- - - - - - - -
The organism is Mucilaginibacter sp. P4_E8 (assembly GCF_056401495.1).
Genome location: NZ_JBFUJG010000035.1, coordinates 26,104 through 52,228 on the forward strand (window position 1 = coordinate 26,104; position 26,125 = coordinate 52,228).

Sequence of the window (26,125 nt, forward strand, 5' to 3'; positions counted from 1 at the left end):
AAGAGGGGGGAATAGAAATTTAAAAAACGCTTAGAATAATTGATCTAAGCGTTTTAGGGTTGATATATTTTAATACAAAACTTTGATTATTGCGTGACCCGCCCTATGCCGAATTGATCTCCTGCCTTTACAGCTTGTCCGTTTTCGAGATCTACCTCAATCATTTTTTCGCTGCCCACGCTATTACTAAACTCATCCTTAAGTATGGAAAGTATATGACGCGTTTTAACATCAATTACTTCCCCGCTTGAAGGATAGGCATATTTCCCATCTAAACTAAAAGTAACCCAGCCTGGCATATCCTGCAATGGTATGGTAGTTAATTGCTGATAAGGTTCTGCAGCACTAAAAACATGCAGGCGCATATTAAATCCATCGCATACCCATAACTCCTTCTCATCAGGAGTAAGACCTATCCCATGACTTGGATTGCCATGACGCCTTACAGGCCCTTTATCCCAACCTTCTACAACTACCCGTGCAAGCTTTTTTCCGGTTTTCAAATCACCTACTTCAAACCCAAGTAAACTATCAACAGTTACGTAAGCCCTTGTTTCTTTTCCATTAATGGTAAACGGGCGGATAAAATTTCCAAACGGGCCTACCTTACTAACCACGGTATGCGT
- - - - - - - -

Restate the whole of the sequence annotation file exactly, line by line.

The organism is Mucilaginibacter sp. P4_E8 (assembly GCF_056401495.1).
Genome location: NZ_JBFUJG010000035.1, coordinates 26,104 through 52,228 on the forward strand (window position 1 = coordinate 26,104; position 26,125 = coordinate 52,228).

Sequence of the window (26,125 nt, forward strand, 5' to 3'; positions counted from 1 at the left end):
AAGAGGGGGGAATAGAAATTTAAAAAACGCTTAGAATAATTGATCTAAGCGTTTTAGGGTTGATATATTTTAATACAAAACTTTGATTATTGCGTGACCCGCCCTATGCCGAATTGATCTCCTGCCTTTACAGCTTGTCCGTTTTCGAGATCTACCTCAATCATTTTTTCGCTGCCCACGCTATTACTAAACTCATCCTTAAGTATGGAAAGTATATGACGCGTTTTAACATCAATTACTTCCCCGCTTGAAGGATAGGCATATTTCCCATCTAAACTAAAAGTAACCCAGCCTGGCATATCCTGCAATGGTATGGTAGTTAATTGCTGATAAGGTTCTGCAGCACTAAAAACATGCAGGCGCATATTAAATCCATCGCATACCCATAACTCCTTCTCATCAGGAGTAAGACCTATCCCATGACTTGGATTGCCATGACGCCTTACAGGCCCTTTATCCCAACCTTCTACAACTACCCGTGCAAGCTTTTTTCCGGTTTTCAAATCACCTACTTCAAACCCAAGTAAACTATCAACAGTTACGTAAGCCCTTGTTTCTTTTCCATTAATGGTAAACGGGCGGATAAAATTTCCAAACGGGCCTACCTTACTAACCACGGTATGCGT